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The MRI Scan

Hello everyone 🙂

Last week, I had yet another MRI.

I've had ultrasound scans, CT scans and MRIs and out of them all, I can safely say, the one I dread most is the MRI.


For those of you who've never had one, you're probably wondering what all the fuss is about.

So, I'll share with you what I know...

What is an MRI?

MRI stands for Magnetic Resonance Imaging.

It uses magnetic fields and radio waves to produce detailed scans of the body. Have you ever wondered what the difference is between the MRI and the CT? I did, so I asked the radiographer at New Cross Hospital in Wolverhampton. I was told that the CT uses X-ray, while the MRI uses radiowaves. Another difference is that the MRI shows soft tissue such as our organs. It's much more detailed than the CT.


Image by Michal Jarmoluk from Pixabay

An MRI is a painless procedure and usually lasts anything from between 15 - 90 minutes. All of mine have taken roughly 20 minutes.

The first one I had, was by far the worst.

Prior to the scan, I'd done all the research and read plenty of forums. I'd seen pictures of the large, white machine/tunnel and read what the usual procedure would entail.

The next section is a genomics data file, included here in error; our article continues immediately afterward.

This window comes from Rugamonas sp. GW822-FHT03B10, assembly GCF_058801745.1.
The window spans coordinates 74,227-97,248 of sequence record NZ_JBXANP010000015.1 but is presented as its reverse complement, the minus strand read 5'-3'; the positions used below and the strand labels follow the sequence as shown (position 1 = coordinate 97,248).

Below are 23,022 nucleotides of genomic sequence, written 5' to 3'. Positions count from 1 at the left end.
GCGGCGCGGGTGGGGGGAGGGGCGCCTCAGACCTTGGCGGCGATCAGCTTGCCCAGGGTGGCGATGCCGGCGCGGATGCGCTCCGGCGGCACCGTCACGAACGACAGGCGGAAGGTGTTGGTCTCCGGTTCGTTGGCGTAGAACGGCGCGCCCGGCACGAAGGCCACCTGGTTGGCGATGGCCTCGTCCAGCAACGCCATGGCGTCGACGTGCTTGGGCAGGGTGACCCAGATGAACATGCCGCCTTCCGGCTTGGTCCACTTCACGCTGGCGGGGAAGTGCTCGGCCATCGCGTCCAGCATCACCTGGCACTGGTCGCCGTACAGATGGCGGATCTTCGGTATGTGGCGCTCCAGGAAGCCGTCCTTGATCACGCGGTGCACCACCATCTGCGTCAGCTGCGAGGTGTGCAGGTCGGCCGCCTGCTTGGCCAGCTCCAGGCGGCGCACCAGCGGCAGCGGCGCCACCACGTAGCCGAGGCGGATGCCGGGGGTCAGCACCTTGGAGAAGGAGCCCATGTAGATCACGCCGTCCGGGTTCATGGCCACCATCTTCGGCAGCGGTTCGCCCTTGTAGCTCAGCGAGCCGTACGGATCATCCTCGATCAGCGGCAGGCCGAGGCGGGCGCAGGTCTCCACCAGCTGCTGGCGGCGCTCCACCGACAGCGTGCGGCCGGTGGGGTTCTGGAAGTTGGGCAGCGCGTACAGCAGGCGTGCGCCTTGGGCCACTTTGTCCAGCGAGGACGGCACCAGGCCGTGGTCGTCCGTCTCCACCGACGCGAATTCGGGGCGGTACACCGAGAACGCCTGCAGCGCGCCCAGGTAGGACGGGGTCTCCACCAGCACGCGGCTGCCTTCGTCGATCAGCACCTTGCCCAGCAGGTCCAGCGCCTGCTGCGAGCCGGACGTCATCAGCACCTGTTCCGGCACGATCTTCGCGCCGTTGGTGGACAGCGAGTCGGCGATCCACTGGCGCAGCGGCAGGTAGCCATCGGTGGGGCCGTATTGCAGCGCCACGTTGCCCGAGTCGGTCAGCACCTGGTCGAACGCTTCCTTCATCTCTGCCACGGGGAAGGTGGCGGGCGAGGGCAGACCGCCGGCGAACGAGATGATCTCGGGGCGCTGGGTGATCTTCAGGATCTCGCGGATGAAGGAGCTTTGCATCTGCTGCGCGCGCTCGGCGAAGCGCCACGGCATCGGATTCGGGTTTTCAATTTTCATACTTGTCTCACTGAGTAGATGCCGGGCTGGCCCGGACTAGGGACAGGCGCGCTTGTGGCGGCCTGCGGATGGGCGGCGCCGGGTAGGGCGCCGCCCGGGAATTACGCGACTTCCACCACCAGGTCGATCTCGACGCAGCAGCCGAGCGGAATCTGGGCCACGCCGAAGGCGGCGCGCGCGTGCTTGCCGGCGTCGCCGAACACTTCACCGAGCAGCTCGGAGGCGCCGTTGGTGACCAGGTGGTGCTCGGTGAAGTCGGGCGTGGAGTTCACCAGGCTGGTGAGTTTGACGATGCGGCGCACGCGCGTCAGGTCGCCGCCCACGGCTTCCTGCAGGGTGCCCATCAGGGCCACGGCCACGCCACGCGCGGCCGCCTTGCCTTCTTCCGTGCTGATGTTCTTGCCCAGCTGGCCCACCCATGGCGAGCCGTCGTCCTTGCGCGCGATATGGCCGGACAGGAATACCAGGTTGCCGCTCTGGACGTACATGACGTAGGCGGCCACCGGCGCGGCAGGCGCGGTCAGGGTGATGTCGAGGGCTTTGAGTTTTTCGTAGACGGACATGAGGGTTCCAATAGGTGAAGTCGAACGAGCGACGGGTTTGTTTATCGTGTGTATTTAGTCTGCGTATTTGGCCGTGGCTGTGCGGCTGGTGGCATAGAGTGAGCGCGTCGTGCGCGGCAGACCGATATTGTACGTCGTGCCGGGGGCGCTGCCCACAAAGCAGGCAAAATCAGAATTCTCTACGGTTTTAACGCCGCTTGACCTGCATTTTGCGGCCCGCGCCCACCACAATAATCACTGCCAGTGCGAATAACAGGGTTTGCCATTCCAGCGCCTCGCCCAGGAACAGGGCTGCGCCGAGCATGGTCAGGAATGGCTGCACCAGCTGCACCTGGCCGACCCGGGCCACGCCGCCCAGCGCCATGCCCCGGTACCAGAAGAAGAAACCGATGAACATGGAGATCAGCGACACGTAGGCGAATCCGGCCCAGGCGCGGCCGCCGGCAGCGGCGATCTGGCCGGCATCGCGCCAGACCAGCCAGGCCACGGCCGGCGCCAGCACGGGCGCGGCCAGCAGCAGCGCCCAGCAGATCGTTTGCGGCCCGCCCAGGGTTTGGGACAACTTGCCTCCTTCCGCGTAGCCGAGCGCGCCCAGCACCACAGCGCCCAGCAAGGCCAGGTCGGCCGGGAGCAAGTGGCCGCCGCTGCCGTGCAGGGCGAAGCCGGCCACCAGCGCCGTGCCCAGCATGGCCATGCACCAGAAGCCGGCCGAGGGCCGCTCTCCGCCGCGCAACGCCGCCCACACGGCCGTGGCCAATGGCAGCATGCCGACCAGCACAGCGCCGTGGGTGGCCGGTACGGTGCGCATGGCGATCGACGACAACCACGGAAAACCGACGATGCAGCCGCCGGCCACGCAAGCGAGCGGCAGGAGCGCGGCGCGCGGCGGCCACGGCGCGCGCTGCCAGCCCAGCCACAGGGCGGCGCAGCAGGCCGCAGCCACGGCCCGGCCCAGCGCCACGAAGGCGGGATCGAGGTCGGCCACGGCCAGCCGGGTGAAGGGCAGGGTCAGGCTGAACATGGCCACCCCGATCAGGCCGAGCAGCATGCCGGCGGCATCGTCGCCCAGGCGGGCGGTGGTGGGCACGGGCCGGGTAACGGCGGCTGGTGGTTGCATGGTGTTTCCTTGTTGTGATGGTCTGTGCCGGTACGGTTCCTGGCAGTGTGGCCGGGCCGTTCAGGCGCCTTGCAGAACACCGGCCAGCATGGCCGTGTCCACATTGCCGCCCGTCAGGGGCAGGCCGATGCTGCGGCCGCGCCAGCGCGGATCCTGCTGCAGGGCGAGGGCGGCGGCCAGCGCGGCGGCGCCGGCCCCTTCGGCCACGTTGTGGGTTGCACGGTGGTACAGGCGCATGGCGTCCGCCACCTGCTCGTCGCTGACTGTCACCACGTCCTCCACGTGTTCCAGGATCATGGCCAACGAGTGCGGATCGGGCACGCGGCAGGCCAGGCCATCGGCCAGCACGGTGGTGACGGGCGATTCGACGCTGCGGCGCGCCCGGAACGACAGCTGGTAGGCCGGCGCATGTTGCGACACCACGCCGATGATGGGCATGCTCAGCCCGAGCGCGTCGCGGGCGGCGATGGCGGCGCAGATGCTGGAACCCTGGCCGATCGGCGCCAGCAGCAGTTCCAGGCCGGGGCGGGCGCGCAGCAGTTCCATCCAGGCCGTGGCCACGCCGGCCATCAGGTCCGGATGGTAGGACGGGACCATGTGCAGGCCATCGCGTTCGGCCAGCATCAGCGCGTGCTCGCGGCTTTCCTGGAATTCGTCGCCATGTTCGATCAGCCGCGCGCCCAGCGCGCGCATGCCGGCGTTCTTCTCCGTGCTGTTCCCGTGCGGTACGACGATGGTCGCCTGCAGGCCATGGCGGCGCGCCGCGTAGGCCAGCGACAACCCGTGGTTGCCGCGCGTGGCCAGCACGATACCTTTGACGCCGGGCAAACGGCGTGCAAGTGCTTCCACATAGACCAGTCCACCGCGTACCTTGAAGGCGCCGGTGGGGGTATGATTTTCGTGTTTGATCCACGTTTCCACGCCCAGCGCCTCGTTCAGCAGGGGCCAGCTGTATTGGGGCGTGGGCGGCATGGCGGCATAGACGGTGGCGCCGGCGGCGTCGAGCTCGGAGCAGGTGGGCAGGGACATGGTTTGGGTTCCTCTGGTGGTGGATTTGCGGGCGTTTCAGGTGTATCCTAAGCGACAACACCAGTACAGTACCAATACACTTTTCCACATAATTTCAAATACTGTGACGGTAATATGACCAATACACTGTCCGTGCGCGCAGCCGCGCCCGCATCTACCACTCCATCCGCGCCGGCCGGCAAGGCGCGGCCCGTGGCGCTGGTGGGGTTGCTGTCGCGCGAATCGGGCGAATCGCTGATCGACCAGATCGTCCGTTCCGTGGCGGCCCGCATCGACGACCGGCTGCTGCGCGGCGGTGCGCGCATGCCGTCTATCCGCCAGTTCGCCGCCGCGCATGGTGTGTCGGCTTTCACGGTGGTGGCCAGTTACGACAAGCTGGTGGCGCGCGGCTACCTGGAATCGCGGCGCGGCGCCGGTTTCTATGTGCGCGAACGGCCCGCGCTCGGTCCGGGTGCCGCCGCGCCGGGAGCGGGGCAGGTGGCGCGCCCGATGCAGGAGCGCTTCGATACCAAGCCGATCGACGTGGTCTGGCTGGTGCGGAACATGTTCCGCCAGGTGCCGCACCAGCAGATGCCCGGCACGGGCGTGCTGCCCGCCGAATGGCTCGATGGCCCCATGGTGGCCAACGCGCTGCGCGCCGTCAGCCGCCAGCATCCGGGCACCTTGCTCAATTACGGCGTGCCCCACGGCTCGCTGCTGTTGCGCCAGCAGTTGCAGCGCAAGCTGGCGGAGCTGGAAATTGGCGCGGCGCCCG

The patient lies on the MRI bed which is then moved inside the tunnel. I expected it to feel a little confined but, my God....


Back then, I had no idea what to expect. So, I was in for a surprise.

I was asked to bring in a CD of my choice to play whilst inside the machine. I'd been told that the scan is very noisy, so I took in my Mark Tremonti CD.

Mark Tremonti at the Royal Albert Hall - taken by yours truly 😊

Mark Tremonti is a guitar god. His music is fantastic and I never get tired of listening to him. AND, his music is loud. So, what better way to drown out the noise of the machine than to listen to the Rock God that is Mr Tremonti?

So, I settled on the MRI bed. Headphones were placed over my ears.

My head fell back against the soft and plump pillows.

I felt pretty comfortable, despite the large tunnel before me.

The radiographer was really nice and she helped put me at ease. The room was quiet and still. So far so good. And then the bed slid inside the machine.

So far so good. I thought. Actually, this is quite nice...